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Somebody I know claims that the only moving parts of a CPU are electrons.

Is that true?

I've tried to find an answer myself but I only get resources that describe at length how CPUs work in general without getting into this specific question.

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    $\begingroup$ if you go into the subatomic realm, then everything moves $\endgroup$
    – jsotola
    Feb 25, 2023 at 4:42
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    $\begingroup$ generally there are no moving parts in a integrated circuit thats not a mems one. But if you define electrons as moving then your defining movement in a way thats non conventional and then the answer is everything moves, not just in the cpu but everywhere. Thus this becomes a problematic take on the word move. $\endgroup$
    – joojaa
    Feb 25, 2023 at 6:19
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    $\begingroup$ Usually, you care about "moving parts" because you are interested in in wear and parts count with respect to cost, complexity, and reliability. Electrons don't satisfy any of this criteria. If you count electrons as a moving part then you should probably count light through a lens and the fuel flowing through the engine as a moving part as well. Basically, why are you interested in the classification? If you don't know then it means it is a meaningless exercise in classification without purpose. $\endgroup$
    – DKNguyen
    Feb 25, 2023 at 19:46
  • $\begingroup$ Move implies physical movement. And all electrons are always in motion, so it is dificult to define atomic movement of electrons from atom to atom as movement. $\endgroup$ Mar 2, 2023 at 20:43
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    $\begingroup$ The holes move too. $\endgroup$
    – Transistor
    Mar 28, 2023 at 13:09

3 Answers 3

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CPUs are solid-state electronic devices, and their operation relies on the flow of electrons through transistors and other electronic components, rather than any mechanical moving parts.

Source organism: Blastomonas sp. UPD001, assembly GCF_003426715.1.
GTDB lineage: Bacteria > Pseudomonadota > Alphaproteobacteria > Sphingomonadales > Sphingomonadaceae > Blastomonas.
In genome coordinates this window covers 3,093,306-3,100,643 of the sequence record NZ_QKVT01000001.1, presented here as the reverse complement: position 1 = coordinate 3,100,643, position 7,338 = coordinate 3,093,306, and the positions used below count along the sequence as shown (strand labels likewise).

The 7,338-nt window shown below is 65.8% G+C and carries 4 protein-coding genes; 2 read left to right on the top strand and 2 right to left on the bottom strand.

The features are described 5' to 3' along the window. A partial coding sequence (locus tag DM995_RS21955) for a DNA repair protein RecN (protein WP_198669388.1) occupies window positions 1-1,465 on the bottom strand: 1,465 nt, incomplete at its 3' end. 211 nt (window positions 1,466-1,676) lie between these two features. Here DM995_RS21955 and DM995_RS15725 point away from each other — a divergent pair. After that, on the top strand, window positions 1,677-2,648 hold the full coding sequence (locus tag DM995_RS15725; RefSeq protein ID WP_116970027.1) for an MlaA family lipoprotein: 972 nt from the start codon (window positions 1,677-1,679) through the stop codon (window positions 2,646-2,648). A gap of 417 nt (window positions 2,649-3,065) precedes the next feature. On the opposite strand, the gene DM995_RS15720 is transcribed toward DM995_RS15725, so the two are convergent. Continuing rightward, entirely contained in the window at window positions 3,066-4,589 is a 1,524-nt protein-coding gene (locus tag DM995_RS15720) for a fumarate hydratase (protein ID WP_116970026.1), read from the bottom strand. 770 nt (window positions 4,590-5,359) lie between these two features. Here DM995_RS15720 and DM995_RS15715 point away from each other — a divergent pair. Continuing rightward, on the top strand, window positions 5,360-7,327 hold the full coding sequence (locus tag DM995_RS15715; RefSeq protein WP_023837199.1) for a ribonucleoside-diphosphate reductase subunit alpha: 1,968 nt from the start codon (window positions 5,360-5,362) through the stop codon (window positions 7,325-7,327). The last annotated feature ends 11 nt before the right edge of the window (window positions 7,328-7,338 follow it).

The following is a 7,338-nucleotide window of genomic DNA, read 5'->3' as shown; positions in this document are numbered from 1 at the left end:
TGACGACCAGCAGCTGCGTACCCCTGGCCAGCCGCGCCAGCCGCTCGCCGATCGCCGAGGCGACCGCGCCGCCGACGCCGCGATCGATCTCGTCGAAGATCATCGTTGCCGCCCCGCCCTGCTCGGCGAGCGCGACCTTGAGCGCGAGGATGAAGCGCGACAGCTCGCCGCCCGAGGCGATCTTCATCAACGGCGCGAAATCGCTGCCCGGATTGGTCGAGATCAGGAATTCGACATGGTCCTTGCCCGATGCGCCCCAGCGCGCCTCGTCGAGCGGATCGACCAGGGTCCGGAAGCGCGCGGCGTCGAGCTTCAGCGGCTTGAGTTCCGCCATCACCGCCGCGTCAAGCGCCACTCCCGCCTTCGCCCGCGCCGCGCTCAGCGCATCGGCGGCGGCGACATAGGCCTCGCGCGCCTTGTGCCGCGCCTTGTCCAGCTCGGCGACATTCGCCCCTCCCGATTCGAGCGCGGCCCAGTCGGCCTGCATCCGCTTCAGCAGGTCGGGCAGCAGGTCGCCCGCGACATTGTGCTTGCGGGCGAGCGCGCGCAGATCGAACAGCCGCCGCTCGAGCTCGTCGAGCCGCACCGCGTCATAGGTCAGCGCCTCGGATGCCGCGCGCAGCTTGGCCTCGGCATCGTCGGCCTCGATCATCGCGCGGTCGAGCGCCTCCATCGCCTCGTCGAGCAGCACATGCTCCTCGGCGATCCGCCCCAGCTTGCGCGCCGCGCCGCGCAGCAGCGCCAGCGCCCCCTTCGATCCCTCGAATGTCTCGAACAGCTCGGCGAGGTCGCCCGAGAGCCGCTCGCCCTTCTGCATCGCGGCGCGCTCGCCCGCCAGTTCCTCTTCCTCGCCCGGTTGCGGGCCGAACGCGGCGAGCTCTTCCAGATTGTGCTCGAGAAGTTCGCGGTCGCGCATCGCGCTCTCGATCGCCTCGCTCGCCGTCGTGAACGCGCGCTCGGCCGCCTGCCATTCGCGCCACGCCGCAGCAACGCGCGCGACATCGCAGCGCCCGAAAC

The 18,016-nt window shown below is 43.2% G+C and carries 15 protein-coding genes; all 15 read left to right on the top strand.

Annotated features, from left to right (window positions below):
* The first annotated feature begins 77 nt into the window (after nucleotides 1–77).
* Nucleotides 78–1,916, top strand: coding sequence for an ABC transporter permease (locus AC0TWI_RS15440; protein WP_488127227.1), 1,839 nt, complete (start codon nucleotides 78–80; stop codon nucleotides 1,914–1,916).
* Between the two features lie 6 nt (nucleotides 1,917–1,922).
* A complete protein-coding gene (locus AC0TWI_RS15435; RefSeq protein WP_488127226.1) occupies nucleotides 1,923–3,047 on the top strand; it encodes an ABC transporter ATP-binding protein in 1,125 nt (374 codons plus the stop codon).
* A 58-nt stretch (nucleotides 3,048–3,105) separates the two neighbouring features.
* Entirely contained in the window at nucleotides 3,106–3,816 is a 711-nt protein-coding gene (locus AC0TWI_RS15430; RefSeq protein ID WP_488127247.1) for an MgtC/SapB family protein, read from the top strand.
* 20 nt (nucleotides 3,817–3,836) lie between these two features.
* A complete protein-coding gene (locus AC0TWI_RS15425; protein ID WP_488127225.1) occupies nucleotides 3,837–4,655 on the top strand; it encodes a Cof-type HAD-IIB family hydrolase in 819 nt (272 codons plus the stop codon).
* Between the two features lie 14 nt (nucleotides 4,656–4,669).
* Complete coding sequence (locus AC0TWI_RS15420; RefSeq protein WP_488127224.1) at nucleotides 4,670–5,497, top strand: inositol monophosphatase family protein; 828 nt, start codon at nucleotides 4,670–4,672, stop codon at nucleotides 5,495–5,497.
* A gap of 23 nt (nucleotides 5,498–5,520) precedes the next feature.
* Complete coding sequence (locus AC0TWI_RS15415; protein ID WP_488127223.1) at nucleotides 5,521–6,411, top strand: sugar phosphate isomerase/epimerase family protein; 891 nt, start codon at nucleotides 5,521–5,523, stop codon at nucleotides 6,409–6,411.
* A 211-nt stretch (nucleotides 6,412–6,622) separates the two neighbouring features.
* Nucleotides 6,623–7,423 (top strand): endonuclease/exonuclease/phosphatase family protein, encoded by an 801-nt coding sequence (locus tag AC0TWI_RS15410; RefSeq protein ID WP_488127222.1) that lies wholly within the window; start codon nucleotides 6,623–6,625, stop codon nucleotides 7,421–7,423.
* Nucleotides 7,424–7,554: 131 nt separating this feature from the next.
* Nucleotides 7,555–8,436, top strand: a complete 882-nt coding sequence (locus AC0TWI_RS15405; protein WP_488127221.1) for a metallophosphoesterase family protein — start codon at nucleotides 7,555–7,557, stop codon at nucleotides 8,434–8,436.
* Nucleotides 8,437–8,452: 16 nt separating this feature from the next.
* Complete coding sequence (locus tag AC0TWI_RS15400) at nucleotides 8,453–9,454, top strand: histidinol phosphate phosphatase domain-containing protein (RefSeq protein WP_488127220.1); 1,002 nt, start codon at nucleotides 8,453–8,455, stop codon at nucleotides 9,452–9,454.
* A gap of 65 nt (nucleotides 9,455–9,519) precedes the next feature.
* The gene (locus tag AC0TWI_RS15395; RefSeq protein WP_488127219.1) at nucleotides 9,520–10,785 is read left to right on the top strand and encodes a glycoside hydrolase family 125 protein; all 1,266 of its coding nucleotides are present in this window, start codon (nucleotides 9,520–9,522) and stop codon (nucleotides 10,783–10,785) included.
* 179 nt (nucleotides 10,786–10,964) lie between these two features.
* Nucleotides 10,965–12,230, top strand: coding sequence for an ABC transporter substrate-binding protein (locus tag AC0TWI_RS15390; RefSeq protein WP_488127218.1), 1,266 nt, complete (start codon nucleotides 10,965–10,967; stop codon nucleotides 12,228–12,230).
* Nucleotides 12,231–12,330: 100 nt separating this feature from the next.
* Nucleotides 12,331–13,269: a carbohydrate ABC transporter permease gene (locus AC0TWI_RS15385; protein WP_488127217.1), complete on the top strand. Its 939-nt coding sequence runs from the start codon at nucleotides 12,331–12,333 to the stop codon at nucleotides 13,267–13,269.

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Sounds to me like a misconception, both of how currents flow and what happens inside an integrated device physically. A few examples.

Energy transport actually happens via the electromagnetic field, see the concept of the pointing vector.

Electromigration is a visible effect from electrons moving aluminum in interconnection layers. Think of bombarding Al, which creates e.g. both whiskers and voids/holes. In some processes those whiskers even penetrate insulating nitride layers. electromigration

Very high electric fields are normal on chip-level, due to the very small dimensions $d$: $E = \frac{V}{d}$, often close to breakthrough conditions. So all sorts of transports do happen, be it inside a junction, breaking through a thin gate oxid etc. No high local fields, no peration of the IC.

Over lifetime things degrade, e.g. become porous, start moving etc. Think of all mechanical empacts available around an IC over 10 years, and think of all way to creat mechanical motion by any effect you can provide from the inside. E.g. most IC's are operated with non-DC signals, weation is normal, so which paves the way to electromotorical effects. Heat creation is normal, so think of boiling effects under the encapsulation (leave some water vapour during a processing step, ond off you go over lifetime).

Just the beginning of a long, long list ...

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All solid-state devices have no moving parts as would a machine with gears and levers, etc. So it is true that the only thing in a CPU that moves are electrons and holes residing inside the transistor junctions.

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